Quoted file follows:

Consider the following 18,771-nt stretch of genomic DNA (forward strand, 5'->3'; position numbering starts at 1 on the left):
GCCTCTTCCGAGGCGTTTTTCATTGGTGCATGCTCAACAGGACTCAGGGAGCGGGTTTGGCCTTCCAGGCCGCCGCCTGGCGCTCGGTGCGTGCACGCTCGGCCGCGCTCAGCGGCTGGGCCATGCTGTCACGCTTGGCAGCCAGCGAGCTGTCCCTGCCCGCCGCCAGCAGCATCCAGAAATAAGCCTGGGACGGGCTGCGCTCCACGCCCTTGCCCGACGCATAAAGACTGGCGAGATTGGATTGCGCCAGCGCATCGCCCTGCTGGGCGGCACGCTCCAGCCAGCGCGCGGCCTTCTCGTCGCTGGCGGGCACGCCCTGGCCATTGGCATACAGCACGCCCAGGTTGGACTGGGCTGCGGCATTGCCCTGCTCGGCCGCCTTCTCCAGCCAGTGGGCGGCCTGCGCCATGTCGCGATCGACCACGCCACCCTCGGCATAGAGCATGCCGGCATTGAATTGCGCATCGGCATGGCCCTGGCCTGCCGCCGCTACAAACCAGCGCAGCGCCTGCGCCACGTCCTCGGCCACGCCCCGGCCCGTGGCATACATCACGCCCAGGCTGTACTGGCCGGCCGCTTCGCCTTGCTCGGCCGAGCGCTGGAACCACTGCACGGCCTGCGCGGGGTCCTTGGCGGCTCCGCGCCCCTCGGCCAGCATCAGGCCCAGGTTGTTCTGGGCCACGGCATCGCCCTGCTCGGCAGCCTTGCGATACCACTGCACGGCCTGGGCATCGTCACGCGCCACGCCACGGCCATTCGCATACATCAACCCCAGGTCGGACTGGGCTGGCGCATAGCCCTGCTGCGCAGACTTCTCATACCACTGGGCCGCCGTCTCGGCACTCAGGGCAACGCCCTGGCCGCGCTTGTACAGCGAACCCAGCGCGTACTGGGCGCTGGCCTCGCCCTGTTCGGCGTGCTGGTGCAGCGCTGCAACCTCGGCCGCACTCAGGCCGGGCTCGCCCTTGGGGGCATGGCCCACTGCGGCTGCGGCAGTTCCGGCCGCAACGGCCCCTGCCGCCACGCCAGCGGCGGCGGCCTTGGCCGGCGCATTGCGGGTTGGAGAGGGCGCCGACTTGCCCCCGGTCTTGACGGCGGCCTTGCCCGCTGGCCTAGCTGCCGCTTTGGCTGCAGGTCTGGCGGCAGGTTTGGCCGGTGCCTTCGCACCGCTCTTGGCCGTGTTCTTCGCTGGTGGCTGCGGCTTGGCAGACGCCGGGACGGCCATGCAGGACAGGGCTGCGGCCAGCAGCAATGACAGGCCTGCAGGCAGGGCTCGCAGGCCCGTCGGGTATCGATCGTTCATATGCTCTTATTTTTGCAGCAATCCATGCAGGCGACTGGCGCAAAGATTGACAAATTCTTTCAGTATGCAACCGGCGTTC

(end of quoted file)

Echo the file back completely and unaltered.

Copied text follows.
Consider the following 18,771-nt stretch of genomic DNA (forward strand, 5'->3'; position numbering starts at 1 on the left):
GCCTCTTCCGAGGCGTTTTTCATTGGTGCATGCTCAACAGGACTCAGGGAGCGGGTTTGGCCTTCCAGGCCGCCGCCTGGCGCTCGGTGCGTGCACGCTCGGCCGCGCTCAGCGGCTGGGCCATGCTGTCACGCTTGGCAGCCAGCGAGCTGTCCCTGCCCGCCGCCAGCAGCATCCAGAAATAAGCCTGGGACGGGCTGCGCTCCACGCCCTTGCCCGACGCATAAAGACTGGCGAGATTGGATTGCGCCAGCGCATCGCCCTGCTGGGCGGCACGCTCCAGCCAGCGCGCGGCCTTCTCGTCGCTGGCGGGCACGCCCTGGCCATTGGCATACAGCACGCCCAGGTTGGACTGGGCTGCGGCATTGCCCTGCTCGGCCGCCTTCTCCAGCCAGTGGGCGGCCTGCGCCATGTCGCGATCGACCACGCCACCCTCGGCATAGAGCATGCCGGCATTGAATTGCGCATCGGCATGGCCCTGGCCTGCCGCCGCTACAAACCAGCGCAGCGCCTGCGCCACGTCCTCGGCCACGCCCCGGCCCGTGGCATACATCACGCCCAGGCTGTACTGGCCGGCCGCTTCGCCTTGCTCGGCCGAGCGCTGGAACCACTGCACGGCCTGCGCGGGGTCCTTGGCGGCTCCGCGCCCCTCGGCCAGCATCAGGCCCAGGTTGTTCTGGGCCACGGCATCGCCCTGCTCGGCAGCCTTGCGATACCACTGCACGGCCTGGGCATCGTCACGCGCCACGCCACGGCCATTCGCATACATCAACCCCAGGTCGGACTGGGCTGGCGCATAGCCCTGCTGCGCAGACTTCTCATACCACTGGGCCGCCGTCTCGGCACTCAGGGCAACGCCCTGGCCGCGCTTGTACAGCGAACCCAGCGCGTACTGGGCGCTGGCCTCGCCCTGTTCGGCGTGCTGGTGCAGCGCTGCAACCTCGGCCGCACTCAGGCCGGGCTCGCCCTTGGGGGCATGGCCCACTGCGGCTGCGGCAGTTCCGGCCGCAACGGCCCCTGCCGCCACGCCAGCGGCGGCGGCCTTGGCCGGCGCATTGCGGGTTGGAGAGGGCGCCGACTTGCCCCCGGTCTTGACGGCGGCCTTGCCCGCTGGCCTAGCTGCCGCTTTGGCTGCAGGTCTGGCGGCAGGTTTGGCCGGTGCCTTCGCACCGCTCTTGGCCGTGTTCTTCGCTGGTGGCTGCGGCTTGGCAGACGCCGGGACGGCCATGCAGGACAGGGCTGCGGCCAGCAGCAATGACAGGCCTGCAGGCAGGGCTCGCAGGCCCGTCGGGTATCGATCGTTCATATGCTCTTATTTTTGCAGCAATCCATGCAGGCGACTGGCGCAAAGATTGACAAATTCTTTCAGTATGCAACCGGCGTTC